5. The happy (drunken) fog of New Year resoluting or is it resolutioning (where is Stephen Fry when you need him?) usually results in multiple promises to oneself to start over, but one resolution or goal brings a greater chance of success. Channelling your energy and determination into changing just one aspect of your behaviour makes success far more achievable. Of course, this could be one overarching goal that has smaller sub goals: a healthier lifestyle might mean better diet and more exercise, but working on one aspect at a time will feel far less overwhelming.
6. Tell the world - according to the research, this is especially effective for women. Not actually the world, but friends and family can offer support and hold you accountable. An accountability buddy is proven to help significantly keep you on the straight and narrow.
7. Have sub-goals, small interim steps that you can reach, achieve and reward yourself for. Celebrate those successes, but within your goal, no sticky cakes as a reward for reaching those NSV's. (Non Scale Victories as suggested by my lovely friend Lindsay in her weight reduction programmes)
8. Keep a record of your plans as well as your progress, I love beautiful notebooks and journals for this, but a goal tracker / workbook specifically designed for this is great. (More of ours later).
9. Try some visualisation of how your life will be when you achieve your goal - use positive language. "When I achieve my goal..." not "If I achieve my goal..."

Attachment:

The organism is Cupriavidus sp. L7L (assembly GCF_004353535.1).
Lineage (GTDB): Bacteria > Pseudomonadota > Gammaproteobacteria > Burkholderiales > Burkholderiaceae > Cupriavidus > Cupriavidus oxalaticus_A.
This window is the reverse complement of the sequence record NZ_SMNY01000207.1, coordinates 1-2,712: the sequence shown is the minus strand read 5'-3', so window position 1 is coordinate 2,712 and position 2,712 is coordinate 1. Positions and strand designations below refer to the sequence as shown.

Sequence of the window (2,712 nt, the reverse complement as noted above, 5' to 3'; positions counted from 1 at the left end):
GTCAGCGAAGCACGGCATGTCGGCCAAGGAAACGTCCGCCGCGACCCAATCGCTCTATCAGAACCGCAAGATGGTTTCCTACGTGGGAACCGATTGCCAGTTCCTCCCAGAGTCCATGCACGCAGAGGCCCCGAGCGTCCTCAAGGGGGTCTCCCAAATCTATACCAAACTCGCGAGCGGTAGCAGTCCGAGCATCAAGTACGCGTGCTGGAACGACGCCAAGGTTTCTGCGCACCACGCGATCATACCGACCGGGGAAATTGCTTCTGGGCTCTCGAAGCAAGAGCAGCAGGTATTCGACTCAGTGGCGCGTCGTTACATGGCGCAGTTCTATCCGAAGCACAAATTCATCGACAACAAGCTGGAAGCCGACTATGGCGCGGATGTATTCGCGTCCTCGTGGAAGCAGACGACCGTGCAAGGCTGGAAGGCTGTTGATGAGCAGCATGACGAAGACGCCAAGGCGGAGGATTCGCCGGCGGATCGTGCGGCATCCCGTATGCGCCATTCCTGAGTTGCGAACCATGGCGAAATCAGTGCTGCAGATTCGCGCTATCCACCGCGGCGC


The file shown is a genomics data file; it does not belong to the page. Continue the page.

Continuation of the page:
Creating a vision board is fun, motivating and energising, but make sure you keep it as a visual reminder, somewhere you will see it on a regular basis. Not pushed down the back of the sofa.
10. Try to avoid re-hashing previous resolutions which have ended in failure, use different words to express what you want and especially keep away from huge unrealistic challenges like losing 3 stone in 3 months.
11. Accept that you will have setbacks, creating new behaviours takes time (about 90 days is the suggested optimum), but don't use them as an excuse to give up. It happens to all of us, just get back on the horse and carry on. Swiftly followed by a reward for not giving up!
12. If you are a women and live in or near Dorset, why not book onto our 90 day challenge, half-day workshop that takes place on Friday 22nd January 2016 in Bournemouth. For just £25 (£20 Early Bird) you get access to our worksheets, other amazing women who want to take control of their lives in 2016, an accountability partner if you want one and more details about our personal development programmes running later in the year.
- This gives you three weeks to finish off the food and drink (should that be part of your goal).
- Enough time to plan achievable business goals for 2016 by looking back over this year's performance.
- Allows you to not feel rushed into overnight decisions on what you want out of your life in 2016.
I hope you can join us on the 22nd, if not head over to the Successful Women Facebook Page, like us and join in on-line in 2016.
It seems, I ended up with 12 tips for successful goal setting after all - seems you can't keep a good list-maker down!
Happy New Year!